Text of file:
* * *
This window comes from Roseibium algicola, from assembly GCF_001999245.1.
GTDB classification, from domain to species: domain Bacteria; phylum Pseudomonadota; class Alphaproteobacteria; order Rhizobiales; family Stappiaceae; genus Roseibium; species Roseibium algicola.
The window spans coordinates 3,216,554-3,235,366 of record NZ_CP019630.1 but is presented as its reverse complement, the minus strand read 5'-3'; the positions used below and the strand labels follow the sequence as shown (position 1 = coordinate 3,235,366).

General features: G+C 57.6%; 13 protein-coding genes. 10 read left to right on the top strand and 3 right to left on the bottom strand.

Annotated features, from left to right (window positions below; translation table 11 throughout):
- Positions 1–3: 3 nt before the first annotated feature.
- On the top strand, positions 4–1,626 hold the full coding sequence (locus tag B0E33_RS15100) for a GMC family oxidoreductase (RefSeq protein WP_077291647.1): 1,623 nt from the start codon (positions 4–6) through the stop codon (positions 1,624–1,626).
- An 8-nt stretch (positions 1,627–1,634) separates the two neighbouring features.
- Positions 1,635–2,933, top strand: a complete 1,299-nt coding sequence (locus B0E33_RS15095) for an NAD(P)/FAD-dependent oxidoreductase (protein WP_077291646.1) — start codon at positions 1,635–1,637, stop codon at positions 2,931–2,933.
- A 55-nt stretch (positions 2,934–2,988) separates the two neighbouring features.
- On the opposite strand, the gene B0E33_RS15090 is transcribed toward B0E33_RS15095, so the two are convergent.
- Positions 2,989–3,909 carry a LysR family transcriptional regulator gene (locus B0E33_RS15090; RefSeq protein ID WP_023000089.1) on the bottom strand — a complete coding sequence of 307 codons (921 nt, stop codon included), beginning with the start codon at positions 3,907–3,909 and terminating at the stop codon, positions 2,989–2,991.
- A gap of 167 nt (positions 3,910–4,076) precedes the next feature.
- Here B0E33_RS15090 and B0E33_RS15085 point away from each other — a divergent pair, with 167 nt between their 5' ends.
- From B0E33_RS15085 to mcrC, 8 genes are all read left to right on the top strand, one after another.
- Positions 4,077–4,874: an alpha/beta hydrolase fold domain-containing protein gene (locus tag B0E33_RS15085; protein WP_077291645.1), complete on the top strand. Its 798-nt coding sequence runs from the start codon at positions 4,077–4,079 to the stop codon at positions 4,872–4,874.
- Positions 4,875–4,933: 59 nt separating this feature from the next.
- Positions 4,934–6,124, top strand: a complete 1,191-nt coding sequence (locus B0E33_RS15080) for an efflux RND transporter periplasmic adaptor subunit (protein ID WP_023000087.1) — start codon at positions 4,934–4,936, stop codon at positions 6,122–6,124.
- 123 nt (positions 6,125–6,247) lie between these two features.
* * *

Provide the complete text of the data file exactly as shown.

This window comes from Roseibium algicola, from assembly GCF_001999245.1.
GTDB classification, from domain to species: domain Bacteria; phylum Pseudomonadota; class Alphaproteobacteria; order Rhizobiales; family Stappiaceae; genus Roseibium; species Roseibium algicola.
The window spans coordinates 3,216,554-3,235,366 of record NZ_CP019630.1 but is presented as its reverse complement, the minus strand read 5'-3'; the positions used below and the strand labels follow the sequence as shown (position 1 = coordinate 3,235,366).

General features: G+C 57.6%; 13 protein-coding genes. 10 read left to right on the top strand and 3 right to left on the bottom strand.

Annotated features, from left to right (window positions below; translation table 11 throughout):
- Positions 1–3: 3 nt before the first annotated feature.
- On the top strand, positions 4–1,626 hold the full coding sequence (locus tag B0E33_RS15100) for a GMC family oxidoreductase (RefSeq protein WP_077291647.1): 1,623 nt from the start codon (positions 4–6) through the stop codon (positions 1,624–1,626).
- An 8-nt stretch (positions 1,627–1,634) separates the two neighbouring features.
- Positions 1,635–2,933, top strand: a complete 1,299-nt coding sequence (locus B0E33_RS15095) for an NAD(P)/FAD-dependent oxidoreductase (protein WP_077291646.1) — start codon at positions 1,635–1,637, stop codon at positions 2,931–2,933.
- A 55-nt stretch (positions 2,934–2,988) separates the two neighbouring features.
- On the opposite strand, the gene B0E33_RS15090 is transcribed toward B0E33_RS15095, so the two are convergent.
- Positions 2,989–3,909 carry a LysR family transcriptional regulator gene (locus B0E33_RS15090; RefSeq protein ID WP_023000089.1) on the bottom strand — a complete coding sequence of 307 codons (921 nt, stop codon included), beginning with the start codon at positions 3,907–3,909 and terminating at the stop codon, positions 2,989–2,991.
- A gap of 167 nt (positions 3,910–4,076) precedes the next feature.
- Here B0E33_RS15090 and B0E33_RS15085 point away from each other — a divergent pair, with 167 nt between their 5' ends.
- From B0E33_RS15085 to mcrC, 8 genes are all read left to right on the top strand, one after another.
- Positions 4,077–4,874: an alpha/beta hydrolase fold domain-containing protein gene (locus tag B0E33_RS15085; protein WP_077291645.1), complete on the top strand. Its 798-nt coding sequence runs from the start codon at positions 4,077–4,079 to the stop codon at positions 4,872–4,874.
- Positions 4,875–4,933: 59 nt separating this feature from the next.
- Positions 4,934–6,124, top strand: a complete 1,191-nt coding sequence (locus B0E33_RS15080) for an efflux RND transporter periplasmic adaptor subunit (protein ID WP_023000087.1) — start codon at positions 4,934–4,936, stop codon at positions 6,122–6,124.
- 123 nt (positions 6,125–6,247) lie between these two features.